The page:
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The Case of the Missing Vase: Looted Iraqi antiquities offer critical clues to human development, renowned archaeologist explains

Denise Schmandt-Besserat first set foot in Iraq in 1971. She was a young Radcliffe Fellow researching the origins of the human use of clay, and she spent her days at the National Museum of Iraq in Baghdad poring through boxes of ancient artifacts. Now a professor at The University of Texas at Austin, she joins scholars the world over in questioning the fate of the irreplaceable antiquities housed at the museum, which was looted in April.

Warka Vase
The Warka Vase, stolen from the National Museum of Iraq in April, is considered one of the great treasures of world art.

Iraqi and American investigators may be months in assessing the museum’s losses, but Schmandt-Besserat, who holds a joint appointment in the College of Fine Arts and the Center for Middle Eastern Studies, is sure that scholarship in the area of ancient art will be permanently affected. Of particular concern for Schmandt-Besserat is the disappearance of one of the most famous objects at the museum—the Warka Vase. The vase was Schmandt-Besserat’s favorite, and it was also at the center of her research.

The alabaster vase, carved in ancient Sumer more than 5,000 years ago, is unique among antiquities. Its five interrelated lines of image suggest a moment of change in human development, explains Schmandt-Besserat, an internationally renowned scholar who is credited with two major discoveries: the origins of writing and the origins of abstract numbers.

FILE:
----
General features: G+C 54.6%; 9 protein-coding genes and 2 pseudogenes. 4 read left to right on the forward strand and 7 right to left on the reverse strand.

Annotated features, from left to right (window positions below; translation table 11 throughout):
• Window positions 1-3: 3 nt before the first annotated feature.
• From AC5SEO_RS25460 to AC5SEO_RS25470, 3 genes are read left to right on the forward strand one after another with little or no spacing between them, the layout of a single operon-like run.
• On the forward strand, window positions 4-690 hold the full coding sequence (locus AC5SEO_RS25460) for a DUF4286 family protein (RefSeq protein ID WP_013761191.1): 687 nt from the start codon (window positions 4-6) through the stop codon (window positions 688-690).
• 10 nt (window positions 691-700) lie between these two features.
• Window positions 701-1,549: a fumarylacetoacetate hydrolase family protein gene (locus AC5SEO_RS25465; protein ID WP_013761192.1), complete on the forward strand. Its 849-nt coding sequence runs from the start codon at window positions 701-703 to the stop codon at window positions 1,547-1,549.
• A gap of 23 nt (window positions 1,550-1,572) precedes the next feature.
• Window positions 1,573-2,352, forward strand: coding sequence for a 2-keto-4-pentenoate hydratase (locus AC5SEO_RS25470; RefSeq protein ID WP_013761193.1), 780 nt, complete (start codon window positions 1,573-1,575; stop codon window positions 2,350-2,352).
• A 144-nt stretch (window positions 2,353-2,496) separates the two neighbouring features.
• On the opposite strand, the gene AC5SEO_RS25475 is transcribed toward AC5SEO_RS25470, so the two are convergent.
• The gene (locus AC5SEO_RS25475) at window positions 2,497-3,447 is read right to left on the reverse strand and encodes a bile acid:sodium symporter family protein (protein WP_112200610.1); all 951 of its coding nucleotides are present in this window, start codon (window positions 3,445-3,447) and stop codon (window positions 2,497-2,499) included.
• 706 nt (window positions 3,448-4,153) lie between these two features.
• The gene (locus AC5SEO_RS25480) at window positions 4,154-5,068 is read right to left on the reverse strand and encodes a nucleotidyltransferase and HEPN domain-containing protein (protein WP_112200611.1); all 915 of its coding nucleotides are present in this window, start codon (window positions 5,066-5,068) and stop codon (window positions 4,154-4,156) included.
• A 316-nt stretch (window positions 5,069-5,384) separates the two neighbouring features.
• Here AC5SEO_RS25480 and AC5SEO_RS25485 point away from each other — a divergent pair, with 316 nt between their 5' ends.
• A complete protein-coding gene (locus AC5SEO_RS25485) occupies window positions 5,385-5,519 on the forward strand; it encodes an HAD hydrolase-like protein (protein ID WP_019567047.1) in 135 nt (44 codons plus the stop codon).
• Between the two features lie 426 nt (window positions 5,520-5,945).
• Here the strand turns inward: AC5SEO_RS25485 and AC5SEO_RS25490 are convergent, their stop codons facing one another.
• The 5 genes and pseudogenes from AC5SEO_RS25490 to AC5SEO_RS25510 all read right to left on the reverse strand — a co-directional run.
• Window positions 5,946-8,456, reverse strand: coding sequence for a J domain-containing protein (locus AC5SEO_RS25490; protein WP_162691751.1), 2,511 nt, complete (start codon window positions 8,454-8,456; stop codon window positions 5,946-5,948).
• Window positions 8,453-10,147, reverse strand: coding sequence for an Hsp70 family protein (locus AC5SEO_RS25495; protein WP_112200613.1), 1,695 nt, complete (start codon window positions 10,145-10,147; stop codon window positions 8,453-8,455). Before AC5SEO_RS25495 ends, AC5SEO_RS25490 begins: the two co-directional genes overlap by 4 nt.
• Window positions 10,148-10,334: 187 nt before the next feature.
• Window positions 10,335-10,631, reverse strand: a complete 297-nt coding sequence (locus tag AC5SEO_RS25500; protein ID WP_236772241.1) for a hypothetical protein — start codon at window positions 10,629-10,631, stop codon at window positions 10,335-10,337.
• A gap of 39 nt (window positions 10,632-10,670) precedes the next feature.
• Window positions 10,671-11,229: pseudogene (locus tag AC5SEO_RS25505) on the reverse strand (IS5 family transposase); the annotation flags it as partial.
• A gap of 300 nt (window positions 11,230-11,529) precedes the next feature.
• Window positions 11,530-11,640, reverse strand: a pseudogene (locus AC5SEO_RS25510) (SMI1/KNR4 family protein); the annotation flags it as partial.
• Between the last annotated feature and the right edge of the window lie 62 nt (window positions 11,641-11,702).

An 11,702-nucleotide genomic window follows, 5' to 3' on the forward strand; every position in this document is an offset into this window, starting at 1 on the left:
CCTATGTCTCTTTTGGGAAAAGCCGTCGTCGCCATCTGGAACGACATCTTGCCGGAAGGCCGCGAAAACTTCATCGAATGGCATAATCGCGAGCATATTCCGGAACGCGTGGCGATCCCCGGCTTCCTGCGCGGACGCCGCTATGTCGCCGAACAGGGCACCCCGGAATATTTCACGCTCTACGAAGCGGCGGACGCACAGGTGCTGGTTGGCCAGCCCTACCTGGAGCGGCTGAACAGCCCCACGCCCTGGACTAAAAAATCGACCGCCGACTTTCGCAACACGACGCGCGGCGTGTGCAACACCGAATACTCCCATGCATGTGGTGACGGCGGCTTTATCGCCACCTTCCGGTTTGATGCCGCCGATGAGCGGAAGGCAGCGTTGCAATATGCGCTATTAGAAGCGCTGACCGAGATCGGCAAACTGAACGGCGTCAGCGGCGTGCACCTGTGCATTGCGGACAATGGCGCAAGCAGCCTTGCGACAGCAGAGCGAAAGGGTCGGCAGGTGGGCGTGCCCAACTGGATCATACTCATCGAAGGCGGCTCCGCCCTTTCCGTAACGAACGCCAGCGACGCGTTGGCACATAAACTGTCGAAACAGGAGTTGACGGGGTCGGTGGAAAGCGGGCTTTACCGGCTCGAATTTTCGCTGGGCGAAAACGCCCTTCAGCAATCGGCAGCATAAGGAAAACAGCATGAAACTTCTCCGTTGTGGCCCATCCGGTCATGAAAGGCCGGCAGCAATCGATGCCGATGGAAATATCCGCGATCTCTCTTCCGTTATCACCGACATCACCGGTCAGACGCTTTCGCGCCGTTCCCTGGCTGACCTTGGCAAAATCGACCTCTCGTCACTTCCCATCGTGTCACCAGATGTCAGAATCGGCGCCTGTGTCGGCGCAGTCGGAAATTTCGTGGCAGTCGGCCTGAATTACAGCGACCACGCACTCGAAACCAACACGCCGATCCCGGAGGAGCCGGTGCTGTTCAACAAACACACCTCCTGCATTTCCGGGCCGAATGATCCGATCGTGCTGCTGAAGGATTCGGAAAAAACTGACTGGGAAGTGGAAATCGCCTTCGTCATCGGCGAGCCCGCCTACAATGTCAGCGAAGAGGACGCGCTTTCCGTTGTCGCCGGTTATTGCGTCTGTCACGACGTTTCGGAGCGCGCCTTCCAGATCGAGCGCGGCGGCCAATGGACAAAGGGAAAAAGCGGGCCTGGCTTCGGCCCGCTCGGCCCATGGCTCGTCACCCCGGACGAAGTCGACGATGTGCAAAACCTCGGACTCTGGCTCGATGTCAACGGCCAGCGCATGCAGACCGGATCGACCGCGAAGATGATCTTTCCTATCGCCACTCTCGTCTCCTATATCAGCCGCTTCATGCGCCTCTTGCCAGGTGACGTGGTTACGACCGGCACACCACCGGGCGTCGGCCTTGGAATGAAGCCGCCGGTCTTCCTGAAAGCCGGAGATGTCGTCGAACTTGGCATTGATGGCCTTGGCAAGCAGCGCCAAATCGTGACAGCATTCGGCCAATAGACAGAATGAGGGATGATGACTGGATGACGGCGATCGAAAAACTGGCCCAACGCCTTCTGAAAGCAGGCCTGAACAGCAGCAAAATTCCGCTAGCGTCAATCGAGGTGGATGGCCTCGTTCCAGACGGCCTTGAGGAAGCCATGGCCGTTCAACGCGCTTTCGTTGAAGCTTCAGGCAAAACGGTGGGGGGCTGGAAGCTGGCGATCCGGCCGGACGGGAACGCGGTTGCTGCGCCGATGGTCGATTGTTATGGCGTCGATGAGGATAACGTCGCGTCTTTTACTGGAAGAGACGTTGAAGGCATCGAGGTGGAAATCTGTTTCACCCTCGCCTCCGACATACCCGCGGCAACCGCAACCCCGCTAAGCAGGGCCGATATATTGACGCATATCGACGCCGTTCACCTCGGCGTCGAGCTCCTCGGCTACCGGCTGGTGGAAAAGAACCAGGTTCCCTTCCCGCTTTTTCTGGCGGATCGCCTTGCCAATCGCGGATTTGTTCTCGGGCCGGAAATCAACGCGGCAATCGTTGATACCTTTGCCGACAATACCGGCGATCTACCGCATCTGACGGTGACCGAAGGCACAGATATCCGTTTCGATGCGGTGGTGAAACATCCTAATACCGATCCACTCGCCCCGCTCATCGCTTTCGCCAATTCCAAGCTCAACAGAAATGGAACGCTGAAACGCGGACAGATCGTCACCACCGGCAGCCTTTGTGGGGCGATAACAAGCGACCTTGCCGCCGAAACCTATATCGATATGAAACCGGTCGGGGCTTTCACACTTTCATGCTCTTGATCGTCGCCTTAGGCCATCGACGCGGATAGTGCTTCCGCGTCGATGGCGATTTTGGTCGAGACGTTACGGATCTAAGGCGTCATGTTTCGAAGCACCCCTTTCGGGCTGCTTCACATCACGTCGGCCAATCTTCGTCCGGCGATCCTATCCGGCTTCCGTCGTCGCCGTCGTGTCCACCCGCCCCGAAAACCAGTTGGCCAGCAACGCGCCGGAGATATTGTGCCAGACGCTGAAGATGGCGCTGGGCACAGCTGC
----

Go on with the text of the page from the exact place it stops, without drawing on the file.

“It is the first large narrative picture of its time,” she says.

The vase depicts for the first time the relationship among the divine, humans, animals, plants and water. Schmandt-Besserat views this development as an indicator that writing—a relatively new invention for our ancestors—and art were interacting, advancing both forms of communication. While it would be thousands of years before we had “War and Peace,” human beings were discovering for the first time how to record a story.

Schmandt-Besserat’s proposed research into the interaction and impact of art on writing and writing on art has won her a prestigious fellowship to the Stanford Humanities Center for 2003-04. Like many researchers across the world, she will have to carry on without some of the essential antiquities that were held in Baghdad.

Schmandt-Besserat’s view of these antiquities stretches far beyond their value as beloved, aesthetic objects. Hers is a researcher’s view, and for the researcher, objects are data.

Denise Schmandt-Besserat in Iran in 1967